An analysis of monumentality in Kampala’s historical hilltop buildings: a case of Namirembe Cathedral.
Olwo, Mark Andrew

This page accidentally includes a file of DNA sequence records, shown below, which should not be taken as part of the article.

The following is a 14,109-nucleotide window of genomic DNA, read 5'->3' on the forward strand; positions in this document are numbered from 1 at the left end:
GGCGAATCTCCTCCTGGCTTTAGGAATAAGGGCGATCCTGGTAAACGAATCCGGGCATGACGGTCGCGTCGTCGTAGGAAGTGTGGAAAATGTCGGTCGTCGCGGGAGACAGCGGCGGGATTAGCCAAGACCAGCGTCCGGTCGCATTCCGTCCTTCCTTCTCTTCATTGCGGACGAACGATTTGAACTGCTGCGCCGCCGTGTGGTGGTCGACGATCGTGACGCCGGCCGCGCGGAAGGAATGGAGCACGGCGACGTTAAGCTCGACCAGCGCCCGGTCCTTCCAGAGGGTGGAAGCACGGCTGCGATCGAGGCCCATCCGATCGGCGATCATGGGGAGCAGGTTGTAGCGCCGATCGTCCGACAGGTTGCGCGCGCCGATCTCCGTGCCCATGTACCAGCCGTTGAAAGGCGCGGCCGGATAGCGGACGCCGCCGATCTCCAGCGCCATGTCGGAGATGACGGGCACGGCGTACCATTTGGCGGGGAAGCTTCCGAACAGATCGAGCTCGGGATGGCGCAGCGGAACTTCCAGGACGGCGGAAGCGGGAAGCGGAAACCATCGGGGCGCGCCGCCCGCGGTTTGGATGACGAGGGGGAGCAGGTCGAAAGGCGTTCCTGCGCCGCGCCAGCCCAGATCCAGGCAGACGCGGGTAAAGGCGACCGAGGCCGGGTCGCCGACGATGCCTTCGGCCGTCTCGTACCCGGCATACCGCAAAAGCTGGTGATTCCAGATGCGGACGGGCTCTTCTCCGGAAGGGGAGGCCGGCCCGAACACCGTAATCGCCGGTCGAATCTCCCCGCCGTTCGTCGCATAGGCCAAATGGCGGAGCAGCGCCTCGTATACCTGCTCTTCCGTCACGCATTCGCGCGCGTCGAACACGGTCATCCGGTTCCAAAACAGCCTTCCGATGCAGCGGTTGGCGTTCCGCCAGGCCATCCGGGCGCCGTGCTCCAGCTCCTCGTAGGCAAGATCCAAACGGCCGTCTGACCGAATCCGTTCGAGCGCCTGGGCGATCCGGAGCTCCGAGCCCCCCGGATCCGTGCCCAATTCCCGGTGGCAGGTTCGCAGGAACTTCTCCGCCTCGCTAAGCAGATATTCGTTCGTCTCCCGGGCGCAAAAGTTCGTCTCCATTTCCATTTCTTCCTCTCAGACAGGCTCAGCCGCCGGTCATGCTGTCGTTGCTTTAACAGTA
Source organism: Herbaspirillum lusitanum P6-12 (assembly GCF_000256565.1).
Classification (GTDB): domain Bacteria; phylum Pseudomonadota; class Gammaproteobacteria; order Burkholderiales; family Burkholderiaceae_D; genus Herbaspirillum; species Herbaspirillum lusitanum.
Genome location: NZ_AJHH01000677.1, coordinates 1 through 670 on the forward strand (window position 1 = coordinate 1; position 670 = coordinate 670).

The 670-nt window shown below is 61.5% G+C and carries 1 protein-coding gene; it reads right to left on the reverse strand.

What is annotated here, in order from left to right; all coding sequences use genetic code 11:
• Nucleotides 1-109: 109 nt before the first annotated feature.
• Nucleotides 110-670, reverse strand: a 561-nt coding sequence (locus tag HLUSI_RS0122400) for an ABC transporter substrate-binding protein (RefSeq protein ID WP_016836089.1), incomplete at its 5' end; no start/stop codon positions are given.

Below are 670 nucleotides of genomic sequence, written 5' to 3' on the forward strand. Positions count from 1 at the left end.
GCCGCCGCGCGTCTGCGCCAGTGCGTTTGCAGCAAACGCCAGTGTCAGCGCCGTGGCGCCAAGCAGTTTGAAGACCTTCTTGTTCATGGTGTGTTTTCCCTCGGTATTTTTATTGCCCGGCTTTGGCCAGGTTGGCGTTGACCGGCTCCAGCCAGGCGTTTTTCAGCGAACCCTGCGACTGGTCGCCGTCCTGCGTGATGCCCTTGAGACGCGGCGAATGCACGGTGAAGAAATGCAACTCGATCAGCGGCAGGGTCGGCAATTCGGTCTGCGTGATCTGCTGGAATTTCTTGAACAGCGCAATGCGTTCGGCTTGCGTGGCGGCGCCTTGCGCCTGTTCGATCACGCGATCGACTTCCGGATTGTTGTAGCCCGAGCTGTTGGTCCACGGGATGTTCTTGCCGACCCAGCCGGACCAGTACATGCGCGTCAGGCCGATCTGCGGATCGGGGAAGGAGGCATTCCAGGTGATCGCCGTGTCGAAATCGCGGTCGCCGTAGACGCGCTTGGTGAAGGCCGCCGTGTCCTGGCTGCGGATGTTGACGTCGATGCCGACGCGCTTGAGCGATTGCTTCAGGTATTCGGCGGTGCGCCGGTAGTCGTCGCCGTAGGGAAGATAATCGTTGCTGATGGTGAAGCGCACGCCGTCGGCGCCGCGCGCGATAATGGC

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The current wave of architecture in the country is more concerned with addressing the challenge of space, almost all the important contemporary grand buildings within the city currently are simply known for either their height or the large space they envelope. It is important for the buildings to meet their intended function and to be effective in space utilization but as well equally important for these buildings to cast a memory in the minds of the users. In the past monumentality as a language of architecture was used to create a series of experiences and shade memories of the past to the people and as well act a tool to unite the people and furthermore build their sense of identity, it does not mean that there is any lack of formal architectural examples, pretending to serve this purpose; but the so-called monumental buildings of recent times, with rare exceptions, are simply empty shells as expressed by Giebion (1943) and he goes ahead to suggest that they in no way represent the spirit or the collective feeling of modern times. Sites for proper monumental buildings must be planned. The existing monumental buildings thus has to be preserved along with their context to maintain their integrity. This possible once re-planning is undertaken to restore the hierarchy authenticity and integrity of these buildings. Monumental buildings will then be able to stand in space, for, like trees or plants, monumental buildings cannot be crowded in upon any odd lot in any district. Only when this space is achieved can the new urban centers come to life.